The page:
JAZZ LIVES has not changed its nature to advertise automobiles, but this is one instance where the music related to the car is memorable to those who remember and I hope it will become irresistible to those who have never heard it.
Sheet music, 1931
From the subversive geniuses at the Fleischer Studios, in the early Thirties, this tuneful piece of advertising (as old as 1905) — thanks to Janette Walker:
I always hear the invitation of the lyrics as not too subtly lascivious, because I dimly remember the statistics that showed the birth rate in this country ascended once more people had automobiles . . . but the couple in the song is also headed for marriage, lest you worry that this blog condones sinful behavior.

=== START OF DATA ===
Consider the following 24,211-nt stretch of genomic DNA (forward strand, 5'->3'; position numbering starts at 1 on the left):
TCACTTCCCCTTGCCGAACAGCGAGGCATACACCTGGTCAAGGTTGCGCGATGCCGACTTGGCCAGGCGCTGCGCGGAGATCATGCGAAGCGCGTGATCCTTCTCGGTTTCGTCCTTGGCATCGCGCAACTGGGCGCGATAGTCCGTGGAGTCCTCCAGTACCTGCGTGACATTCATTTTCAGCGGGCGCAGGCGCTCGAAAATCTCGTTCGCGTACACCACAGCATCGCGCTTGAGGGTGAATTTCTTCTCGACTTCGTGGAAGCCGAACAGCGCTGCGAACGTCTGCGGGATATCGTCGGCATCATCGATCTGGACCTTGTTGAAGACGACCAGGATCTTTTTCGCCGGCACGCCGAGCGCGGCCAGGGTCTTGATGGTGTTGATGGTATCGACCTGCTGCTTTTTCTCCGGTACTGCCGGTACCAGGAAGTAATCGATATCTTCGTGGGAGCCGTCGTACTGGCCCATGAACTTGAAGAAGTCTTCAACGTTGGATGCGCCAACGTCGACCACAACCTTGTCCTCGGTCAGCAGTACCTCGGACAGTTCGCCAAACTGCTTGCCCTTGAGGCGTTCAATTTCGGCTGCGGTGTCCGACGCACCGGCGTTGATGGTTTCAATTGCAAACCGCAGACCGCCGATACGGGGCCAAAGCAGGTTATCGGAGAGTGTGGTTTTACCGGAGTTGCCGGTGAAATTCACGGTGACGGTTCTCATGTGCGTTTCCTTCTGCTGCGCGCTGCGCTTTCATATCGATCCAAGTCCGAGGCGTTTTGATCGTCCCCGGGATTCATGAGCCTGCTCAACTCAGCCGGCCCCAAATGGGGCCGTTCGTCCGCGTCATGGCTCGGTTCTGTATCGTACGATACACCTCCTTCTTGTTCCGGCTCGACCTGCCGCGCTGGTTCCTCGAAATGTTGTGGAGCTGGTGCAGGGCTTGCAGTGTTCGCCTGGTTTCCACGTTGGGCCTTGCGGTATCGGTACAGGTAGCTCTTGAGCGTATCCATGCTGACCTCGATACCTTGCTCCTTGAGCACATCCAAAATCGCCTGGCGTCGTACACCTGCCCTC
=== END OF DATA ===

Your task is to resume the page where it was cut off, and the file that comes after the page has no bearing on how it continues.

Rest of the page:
Thanks to Emrah Erken, the beautiful transfer of the Jean Goldkette Orchestra’s 1927 version:
and the first take:
and a sweet-hot version from this century, by Ray Skjelbred’s First Thursday Band at the Puget Sound Traditional Jazz Society on December 18, 2011, with Ray Skjelbred, piano, leader; Chris Tyle, trumpet; Steve Wright, reeds; Jake Powel, banjo; Dave Brown, string bass; Mike Daugherty, drums, vocal:
and a two-minute wartime coda, reminding me of the days when music was our common language, when everyone knew the words and the tune:
The song suggests that one could have fun being with one’s sweetheart, which is always a wonderful goal. The couple in the Oldsmobile were even speaking to each other — cellphones not being in evidence when the song was new.
Sheet music, 1905
Incidentally, this post is in honor of Mr. and Mrs. Brown, who understand.
May your happiness increase!